At least six editors and writers associated with the daily Özgür Gündem (The Free Agenda) were in prison on December 1, 2013, when CPJ conducted its annual prison census. They were arrested as part of a massive government roundup of journalists associated with pro-Kurdish news outlets in December 2011. Authorities said the sweep was related to their investigation into the banned Union of Communities in Kurdistan, or KCK, of which the banned Kurdistan Workers Party (PKK) is part. According to the indictment, all of the main pro-Kurdish media and news agencies in Turkey are directed by the KCK.
Kişin, Özgür Gündem editor, was being held at Kocaeli F Type High Security Closed Prison No. 1, according to an updated list of imprisoned journalists provided by the Justice Ministry in November 2013 at CPJ’s request. Kişin is charged with being a leader of the KCK press committee and taking orders from the imprisoned PKK leader Abdullah Öcalan. As evidence, authorities cited three pro-Kurdish newspaper stories, one written by Kişin and two in which he was the subject. The prosecution also cited wiretapped telephone conversations in which Kişin spoke to people who wanted him to run obituaries for PKK members-Kişin declined because of legal constraints-and contributors seeking to publish articles in his newspaper. Kişin said his newspaper was a dissident publication but did not take orders from the KCK.
Genç, a columnist, was being held at Bakırköy Women’s Closed Prison in Istanbul on charges of leading an armed terrorist organization, the KCK, according to the Justice Ministry’s updated list. Authorities, citing statements from other suspects, alleged that Genç was a “high-level” member of the KCK press committee and had participated in committee meetings in northern Iraq. Authorities also cited as evidence Genç’s notes about ethnic conflicts in Spain, South Africa, and Bolivia, along with her phone conversations with other journalists. Genç’s request that a writer do a piece about a World Peace Day demonstration in Turkey, for example, was considered by authorities to be an order serving the PKK. Genç said she did not participate in the KCK press committee and that her communications with other journalists were professional in nature.
Erdemir, a reporter and editor, was being held at Bakırköy Women’s Closed Prison in Istanbul on charges of leading an armed terrorist organization, the KCK, according to the Justice Ministry’s updated list. Citing passport records and the statements of confidential witnesses, the government alleged that Erdemir participated in a KCK press committee meeting in Iraq in 2009. The indictment also cited as evidence her participation in a press conference in which Özgür Gündem editors protested police operations against Kurdish journalists, and an interview she conducted with a leader of the pro-Kurdish Peace and Democracy Party (BDP). Erdemir disputed the charges.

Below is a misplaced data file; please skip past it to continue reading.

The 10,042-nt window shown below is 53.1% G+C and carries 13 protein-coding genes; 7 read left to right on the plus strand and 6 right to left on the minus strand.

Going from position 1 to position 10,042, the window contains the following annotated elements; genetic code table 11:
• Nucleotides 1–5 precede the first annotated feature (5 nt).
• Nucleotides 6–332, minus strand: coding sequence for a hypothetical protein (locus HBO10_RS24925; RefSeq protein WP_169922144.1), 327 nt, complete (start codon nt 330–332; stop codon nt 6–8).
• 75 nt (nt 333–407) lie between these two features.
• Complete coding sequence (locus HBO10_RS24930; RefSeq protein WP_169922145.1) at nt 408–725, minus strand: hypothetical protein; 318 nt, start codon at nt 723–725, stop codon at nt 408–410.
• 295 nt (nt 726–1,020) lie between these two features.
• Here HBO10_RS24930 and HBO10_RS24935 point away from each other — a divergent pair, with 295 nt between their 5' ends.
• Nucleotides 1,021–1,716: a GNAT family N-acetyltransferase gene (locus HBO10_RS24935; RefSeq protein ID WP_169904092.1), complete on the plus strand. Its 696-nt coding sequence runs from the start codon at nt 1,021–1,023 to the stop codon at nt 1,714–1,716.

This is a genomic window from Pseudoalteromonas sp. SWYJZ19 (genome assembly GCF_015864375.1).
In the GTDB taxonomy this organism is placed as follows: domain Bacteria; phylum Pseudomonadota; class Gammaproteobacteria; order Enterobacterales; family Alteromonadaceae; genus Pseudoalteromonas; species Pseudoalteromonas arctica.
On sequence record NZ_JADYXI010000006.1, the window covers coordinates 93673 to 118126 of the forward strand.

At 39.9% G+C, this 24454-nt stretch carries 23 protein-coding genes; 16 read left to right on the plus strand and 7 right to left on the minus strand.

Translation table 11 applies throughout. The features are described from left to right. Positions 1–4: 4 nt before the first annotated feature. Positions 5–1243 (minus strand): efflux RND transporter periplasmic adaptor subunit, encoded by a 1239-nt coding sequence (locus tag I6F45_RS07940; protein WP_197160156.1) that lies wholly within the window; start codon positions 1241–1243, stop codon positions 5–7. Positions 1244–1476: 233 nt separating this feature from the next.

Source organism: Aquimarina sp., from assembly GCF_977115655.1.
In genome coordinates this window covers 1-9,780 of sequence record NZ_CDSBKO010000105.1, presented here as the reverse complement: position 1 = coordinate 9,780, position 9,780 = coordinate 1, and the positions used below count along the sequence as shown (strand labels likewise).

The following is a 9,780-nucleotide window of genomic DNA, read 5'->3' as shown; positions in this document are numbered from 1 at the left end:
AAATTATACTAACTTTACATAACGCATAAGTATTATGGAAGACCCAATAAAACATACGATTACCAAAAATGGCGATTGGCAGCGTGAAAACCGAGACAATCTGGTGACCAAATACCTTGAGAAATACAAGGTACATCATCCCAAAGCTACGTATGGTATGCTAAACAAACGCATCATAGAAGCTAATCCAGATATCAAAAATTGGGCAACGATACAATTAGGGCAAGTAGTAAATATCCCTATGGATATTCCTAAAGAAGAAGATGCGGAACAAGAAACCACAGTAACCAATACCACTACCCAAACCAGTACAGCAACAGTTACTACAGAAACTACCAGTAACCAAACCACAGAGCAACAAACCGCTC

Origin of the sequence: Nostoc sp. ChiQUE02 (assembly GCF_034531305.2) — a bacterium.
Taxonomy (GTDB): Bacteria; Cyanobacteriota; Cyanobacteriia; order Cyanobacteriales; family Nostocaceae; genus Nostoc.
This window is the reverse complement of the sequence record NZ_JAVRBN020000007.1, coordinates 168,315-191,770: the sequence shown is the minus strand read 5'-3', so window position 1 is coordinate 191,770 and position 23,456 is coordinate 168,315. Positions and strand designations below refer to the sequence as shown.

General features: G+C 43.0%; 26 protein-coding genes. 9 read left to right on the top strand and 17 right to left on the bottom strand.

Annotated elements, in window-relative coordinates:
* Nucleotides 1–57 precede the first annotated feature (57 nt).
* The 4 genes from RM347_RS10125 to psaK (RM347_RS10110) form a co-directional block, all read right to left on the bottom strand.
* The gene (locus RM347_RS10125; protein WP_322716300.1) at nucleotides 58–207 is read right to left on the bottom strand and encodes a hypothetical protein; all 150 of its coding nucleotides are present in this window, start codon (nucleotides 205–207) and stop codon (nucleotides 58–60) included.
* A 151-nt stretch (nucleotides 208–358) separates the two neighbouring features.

Demiral, a former editor, was being held at Bakırköy Women’s Closed Prison in Istanbul on the charge of being a member of an armed terrorist organization, the KCK. Citing passport records and the statement of a detained PKK member, authorities said Demiral participated in a 2005 KCK press meeting in Iraq. Authorities also cited the seizure of digital copies of banned books and a speech Demiral gave at a memorial ceremony that cast a deceased PKK member in a favorable light. Demiral denied any ties to the KCK and said she had traveled for journalistic purposes.
Güler, a former editor, was being held at Bakırköy Women’s Closed Prison in Istanbul on the charge of being a member of an armed terrorist organization, the KCK, according to the Justice Ministry’s updated list. Citing passport records and documents seized from an accused KCK member, the government alleged that Güler participated in the organization’s press committee meetings in Iraq in 2003 and 2005, and had met with KCK leader Murat Karayılan. Güler told authorities she did not participate in any KCK meetings.
Fırat, an editor and columnist for the paper, was being held at Kocaeli F Type High Security Closed Prison No. 1 in Kocaeli province on the charge of leading an armed terrorist organization, the KCK, according to the Justice Ministry’s updated list. Citing passport records, organization records, and the accounts of confidential witnesses, authorities alleged he participated in committee meetings in Iraq in 2003, 2005, and 2007. Authorities, who tapped Fırat’s phone conversations, said the journalist printed an article by KCK leader Karayılan, applying a penname that he had devised in conspiracy with another journalist. Fırat said his travel was for journalistic purposes and that he did not participate in KCK activities.
In most cases, the journalists faced up to 15 years in prison if convicted. Their trial was ongoing at Istanbul’s Fifteenth Court of Serious Crimes at Silivri Prison in late 2013.